While Manuel may be a bit inconsistent and could use a little time to develop at the next level, he has all of the tools for success. The physically-imposing product out of Florida State completed 263 of 387 passes for 3,397 yards with 21 TDs to 10 INTs and added 310 yards with four scores on the ground in 2012.
He possesses high character, a quick release and a plethora of arm strength, mobility, velocity, intelligence and toughness, as he played through his mom’s cancer treatments (which he kept under wraps for a large portion of the season) and a broken leg in the victory over the Notre Dame Fighting Irish in the 2011 Champs Sports Bowl.
Buffalo’s performance in this draft ultimately hinges on how Manuel progresses, and if the 6-5, 237-pound signal-caller reaches his potential and leads the Bills to the postseason—ending the league’s longest playoff drought (1999-present) in 2013 or 2014—no one will care whether the team could have taken Manuel later than No. 16.
There were other needs on this team though and Buffalo did a pretty rock-solid job addressing them.
Buffalo had to bolster its receiving corps early in the draft with a compliment to Stevie Johnson, who led the team with 79 catches for 1,046 yards and six scores in 2012. Tight end Scott Chandler (571 yards and six scores) and running back C.J. Spiller (459 yards and two TDs) each tied for second on the team with 43 receptions last season.
Enter Robert Woods out of USC, who the Bills selected with the first of their two second round picks.
Woods will not only take double teams away from Johnson, but he’ll also give E.J. Manuel a much-needed legitimate No. 2 option and potentially deadly weapon on third downs and intermediate throws.
Though Buffalo’s defense was solid against the pass (10th in the league last year), the team also finished 22nd in total yards, 26th in points allowed and next-to-last in the league against the run.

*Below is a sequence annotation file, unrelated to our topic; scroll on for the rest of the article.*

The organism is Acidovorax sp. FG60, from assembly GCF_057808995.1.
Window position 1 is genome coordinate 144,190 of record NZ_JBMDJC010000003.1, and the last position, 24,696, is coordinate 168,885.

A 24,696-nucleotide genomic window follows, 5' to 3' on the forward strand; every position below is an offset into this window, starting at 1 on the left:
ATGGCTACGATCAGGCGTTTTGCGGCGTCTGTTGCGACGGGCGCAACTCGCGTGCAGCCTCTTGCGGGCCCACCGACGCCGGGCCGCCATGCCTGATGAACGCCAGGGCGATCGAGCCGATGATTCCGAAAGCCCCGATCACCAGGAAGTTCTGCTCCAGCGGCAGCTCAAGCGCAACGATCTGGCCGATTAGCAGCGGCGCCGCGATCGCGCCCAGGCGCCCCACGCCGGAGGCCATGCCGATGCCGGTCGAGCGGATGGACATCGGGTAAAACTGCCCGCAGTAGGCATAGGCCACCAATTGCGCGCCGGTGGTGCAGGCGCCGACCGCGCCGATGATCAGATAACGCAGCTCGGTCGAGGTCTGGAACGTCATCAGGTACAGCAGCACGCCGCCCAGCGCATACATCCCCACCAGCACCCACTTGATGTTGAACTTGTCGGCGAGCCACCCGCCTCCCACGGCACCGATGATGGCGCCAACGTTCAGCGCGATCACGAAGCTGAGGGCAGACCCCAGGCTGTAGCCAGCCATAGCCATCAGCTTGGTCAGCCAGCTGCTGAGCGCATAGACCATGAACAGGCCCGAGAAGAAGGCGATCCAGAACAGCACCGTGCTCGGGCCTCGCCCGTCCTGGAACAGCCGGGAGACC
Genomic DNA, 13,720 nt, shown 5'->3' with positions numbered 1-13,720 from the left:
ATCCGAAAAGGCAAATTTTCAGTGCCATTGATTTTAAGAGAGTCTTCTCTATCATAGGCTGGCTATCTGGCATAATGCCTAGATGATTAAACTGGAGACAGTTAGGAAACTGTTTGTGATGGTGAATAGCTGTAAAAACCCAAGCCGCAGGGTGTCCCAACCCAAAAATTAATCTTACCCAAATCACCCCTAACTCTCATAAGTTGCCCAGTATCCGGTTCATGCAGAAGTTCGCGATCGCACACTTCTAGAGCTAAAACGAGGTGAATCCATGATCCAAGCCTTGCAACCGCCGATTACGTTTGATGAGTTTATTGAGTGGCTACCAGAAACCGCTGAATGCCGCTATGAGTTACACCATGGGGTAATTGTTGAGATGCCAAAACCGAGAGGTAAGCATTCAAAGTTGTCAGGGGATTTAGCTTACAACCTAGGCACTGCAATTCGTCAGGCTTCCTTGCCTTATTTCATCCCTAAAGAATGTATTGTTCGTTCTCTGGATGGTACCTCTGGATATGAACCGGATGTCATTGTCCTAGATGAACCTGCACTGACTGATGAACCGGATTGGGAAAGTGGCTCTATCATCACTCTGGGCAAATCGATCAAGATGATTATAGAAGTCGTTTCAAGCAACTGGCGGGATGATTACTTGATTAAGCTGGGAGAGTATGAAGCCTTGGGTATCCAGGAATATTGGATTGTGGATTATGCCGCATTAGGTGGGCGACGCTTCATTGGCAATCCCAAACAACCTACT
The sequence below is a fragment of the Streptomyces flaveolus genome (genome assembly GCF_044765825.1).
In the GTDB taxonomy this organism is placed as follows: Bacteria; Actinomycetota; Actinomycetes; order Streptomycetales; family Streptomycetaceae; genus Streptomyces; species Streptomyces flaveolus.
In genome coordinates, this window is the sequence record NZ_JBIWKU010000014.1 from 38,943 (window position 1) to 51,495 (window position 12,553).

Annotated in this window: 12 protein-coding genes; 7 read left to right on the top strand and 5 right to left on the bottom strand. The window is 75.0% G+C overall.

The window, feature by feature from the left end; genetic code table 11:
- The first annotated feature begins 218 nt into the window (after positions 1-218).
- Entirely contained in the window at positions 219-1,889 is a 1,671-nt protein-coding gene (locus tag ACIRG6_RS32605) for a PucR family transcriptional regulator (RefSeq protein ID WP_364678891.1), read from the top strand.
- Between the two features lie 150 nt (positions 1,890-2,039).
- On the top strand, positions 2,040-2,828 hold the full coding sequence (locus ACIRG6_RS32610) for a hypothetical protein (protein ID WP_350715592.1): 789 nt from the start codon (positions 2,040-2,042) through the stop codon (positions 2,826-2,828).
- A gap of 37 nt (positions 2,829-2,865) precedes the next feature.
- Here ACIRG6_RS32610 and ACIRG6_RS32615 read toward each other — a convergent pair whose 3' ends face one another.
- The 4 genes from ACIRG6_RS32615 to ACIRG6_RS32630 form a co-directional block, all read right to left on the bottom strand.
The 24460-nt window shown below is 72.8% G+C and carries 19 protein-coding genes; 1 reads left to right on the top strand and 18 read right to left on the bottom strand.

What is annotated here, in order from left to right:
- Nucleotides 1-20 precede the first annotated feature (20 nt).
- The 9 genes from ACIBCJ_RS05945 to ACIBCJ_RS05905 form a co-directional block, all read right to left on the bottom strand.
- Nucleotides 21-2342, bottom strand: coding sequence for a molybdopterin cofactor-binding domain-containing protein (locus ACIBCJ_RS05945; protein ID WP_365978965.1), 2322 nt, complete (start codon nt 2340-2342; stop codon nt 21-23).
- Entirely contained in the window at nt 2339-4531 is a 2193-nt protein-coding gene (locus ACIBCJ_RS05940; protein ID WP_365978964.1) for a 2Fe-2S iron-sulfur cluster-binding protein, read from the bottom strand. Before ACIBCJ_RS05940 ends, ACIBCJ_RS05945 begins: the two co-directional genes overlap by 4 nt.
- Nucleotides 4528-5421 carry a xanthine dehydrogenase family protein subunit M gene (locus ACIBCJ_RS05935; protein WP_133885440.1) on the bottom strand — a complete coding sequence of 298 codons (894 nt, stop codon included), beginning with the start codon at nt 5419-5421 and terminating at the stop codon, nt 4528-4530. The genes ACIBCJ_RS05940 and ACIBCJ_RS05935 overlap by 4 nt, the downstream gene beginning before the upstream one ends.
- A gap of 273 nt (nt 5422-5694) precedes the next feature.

Kiko Alonso is a very versatile linebacker who possesses a plethora of effort, solid speed, a constant motor and great awareness in various coverage situations. He’s also a solid replacement for Nick Barnett.
Guard was the one area that wasn’t addressed in the draft. While it was far from the most pressing need, the Bills will still need to find some talent and depth to the position after the departure of Andy Levitre.
Marquise Goodwin was an interesting selection in the middle of the third round (No. 78 overall). The Olympic track athlete can take the top off of any defense and looks to have an immediate impact out of the slot.
In the fourth round, the Bills found a steal in Duke Williams (No. 105 overall). Though he comes with some character concerns and his temper will need to be contained, there’s a good chance that he’ll replace George Wilson in Week 1 as the starting strong safety. It’s only fitting that the tough, physical, hard-hitting safety played for the Nevada Wolf Pack.
The Bills ended up doubling up at the safety position with the addition of Jonathan Meeks out of Clemson in the fifth round (No. 143 overall), before picking up former Florida State kicker Dustin Hopkins (who should have every opportunity to unseat Rian Lindell) in the sixth round (No. 177 overall) and TE Chris Gragg in the seventh round (No. 222 overall).
Michael Gartman is a College Football and NFL Senior Writer, the AFC South and NFC West Lead Writer and the Founder, CEO of GridironGrit.com. He’s also about to start reporting on topics across all sides of the political spectrum and analyze important issues in the liberty movement for a political website. Follow him @_MichaelGartman on Twitter. Be sure to ‘like’ Gridiron Grit on Facebook and follow us on Twitter @GridironGrit to keep up with the latest coverage on college football, the NFL and more!